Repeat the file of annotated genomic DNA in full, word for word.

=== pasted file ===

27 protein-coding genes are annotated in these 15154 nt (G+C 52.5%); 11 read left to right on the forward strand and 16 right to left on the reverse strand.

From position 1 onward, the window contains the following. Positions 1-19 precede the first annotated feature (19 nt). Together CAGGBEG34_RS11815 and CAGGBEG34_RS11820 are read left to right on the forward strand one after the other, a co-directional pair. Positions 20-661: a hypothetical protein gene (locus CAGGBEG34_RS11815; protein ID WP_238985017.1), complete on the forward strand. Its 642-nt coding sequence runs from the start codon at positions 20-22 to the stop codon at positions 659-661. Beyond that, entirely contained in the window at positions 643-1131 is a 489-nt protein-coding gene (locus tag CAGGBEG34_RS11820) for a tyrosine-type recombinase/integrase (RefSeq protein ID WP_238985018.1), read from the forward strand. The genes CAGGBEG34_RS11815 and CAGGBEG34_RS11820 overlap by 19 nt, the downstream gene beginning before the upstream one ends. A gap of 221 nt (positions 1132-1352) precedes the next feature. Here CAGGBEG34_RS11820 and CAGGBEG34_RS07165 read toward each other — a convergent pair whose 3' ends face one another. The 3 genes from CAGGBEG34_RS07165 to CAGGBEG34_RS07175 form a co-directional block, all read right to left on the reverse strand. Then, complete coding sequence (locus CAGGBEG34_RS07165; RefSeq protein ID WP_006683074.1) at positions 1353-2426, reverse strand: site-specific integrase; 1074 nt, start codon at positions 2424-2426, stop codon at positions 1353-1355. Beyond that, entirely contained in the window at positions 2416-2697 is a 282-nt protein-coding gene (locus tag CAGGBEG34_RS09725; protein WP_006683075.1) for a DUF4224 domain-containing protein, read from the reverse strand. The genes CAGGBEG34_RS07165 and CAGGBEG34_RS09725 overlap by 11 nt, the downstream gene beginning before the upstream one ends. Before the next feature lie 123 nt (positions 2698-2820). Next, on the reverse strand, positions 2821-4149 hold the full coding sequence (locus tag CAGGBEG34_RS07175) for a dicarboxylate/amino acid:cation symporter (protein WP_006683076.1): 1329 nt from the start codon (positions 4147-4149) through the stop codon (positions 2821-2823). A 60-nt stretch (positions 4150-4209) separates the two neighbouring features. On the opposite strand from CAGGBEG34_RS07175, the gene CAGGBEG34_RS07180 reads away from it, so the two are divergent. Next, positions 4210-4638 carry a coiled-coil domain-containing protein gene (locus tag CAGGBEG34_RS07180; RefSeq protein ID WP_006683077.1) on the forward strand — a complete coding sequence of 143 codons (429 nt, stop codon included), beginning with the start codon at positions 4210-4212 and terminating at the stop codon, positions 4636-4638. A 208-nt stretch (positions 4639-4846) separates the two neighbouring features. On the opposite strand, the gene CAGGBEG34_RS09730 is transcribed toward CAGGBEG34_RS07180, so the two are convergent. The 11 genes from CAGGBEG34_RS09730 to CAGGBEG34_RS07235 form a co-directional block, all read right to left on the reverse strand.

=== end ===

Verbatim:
27 protein-coding genes are annotated in these 15154 nt (G+C 52.5%); 11 read left to right on the forward strand and 16 right to left on the reverse strand.

From position 1 onward, the window contains the following. Positions 1-19 precede the first annotated feature (19 nt). Together CAGGBEG34_RS11815 and CAGGBEG34_RS11820 are read left to right on the forward strand one after the other, a co-directional pair. Positions 20-661: a hypothetical protein gene (locus CAGGBEG34_RS11815; protein ID WP_238985017.1), complete on the forward strand. Its 642-nt coding sequence runs from the start codon at positions 20-22 to the stop codon at positions 659-661. Beyond that, entirely contained in the window at positions 643-1131 is a 489-nt protein-coding gene (locus tag CAGGBEG34_RS11820) for a tyrosine-type recombinase/integrase (RefSeq protein ID WP_238985018.1), read from the forward strand. The genes CAGGBEG34_RS11815 and CAGGBEG34_RS11820 overlap by 19 nt, the downstream gene beginning before the upstream one ends. A gap of 221 nt (positions 1132-1352) precedes the next feature. Here CAGGBEG34_RS11820 and CAGGBEG34_RS07165 read toward each other — a convergent pair whose 3' ends face one another. The 3 genes from CAGGBEG34_RS07165 to CAGGBEG34_RS07175 form a co-directional block, all read right to left on the reverse strand. Then, complete coding sequence (locus CAGGBEG34_RS07165; RefSeq protein ID WP_006683074.1) at positions 1353-2426, reverse strand: site-specific integrase; 1074 nt, start codon at positions 2424-2426, stop codon at positions 1353-1355. Beyond that, entirely contained in the window at positions 2416-2697 is a 282-nt protein-coding gene (locus tag CAGGBEG34_RS09725; protein WP_006683075.1) for a DUF4224 domain-containing protein, read from the reverse strand. The genes CAGGBEG34_RS07165 and CAGGBEG34_RS09725 overlap by 11 nt, the downstream gene beginning before the upstream one ends. Before the next feature lie 123 nt (positions 2698-2820). Next, on the reverse strand, positions 2821-4149 hold the full coding sequence (locus tag CAGGBEG34_RS07175) for a dicarboxylate/amino acid:cation symporter (protein WP_006683076.1): 1329 nt from the start codon (positions 4147-4149) through the stop codon (positions 2821-2823). A 60-nt stretch (positions 4150-4209) separates the two neighbouring features. On the opposite strand from CAGGBEG34_RS07175, the gene CAGGBEG34_RS07180 reads away from it, so the two are divergent. Next, positions 4210-4638 carry a coiled-coil domain-containing protein gene (locus tag CAGGBEG34_RS07180; RefSeq protein ID WP_006683077.1) on the forward strand — a complete coding sequence of 143 codons (429 nt, stop codon included), beginning with the start codon at positions 4210-4212 and terminating at the stop codon, positions 4636-4638. A 208-nt stretch (positions 4639-4846) separates the two neighbouring features. On the opposite strand, the gene CAGGBEG34_RS09730 is transcribed toward CAGGBEG34_RS07180, so the two are convergent. The 11 genes from CAGGBEG34_RS09730 to CAGGBEG34_RS07235 form a co-directional block, all read right to left on the reverse strand.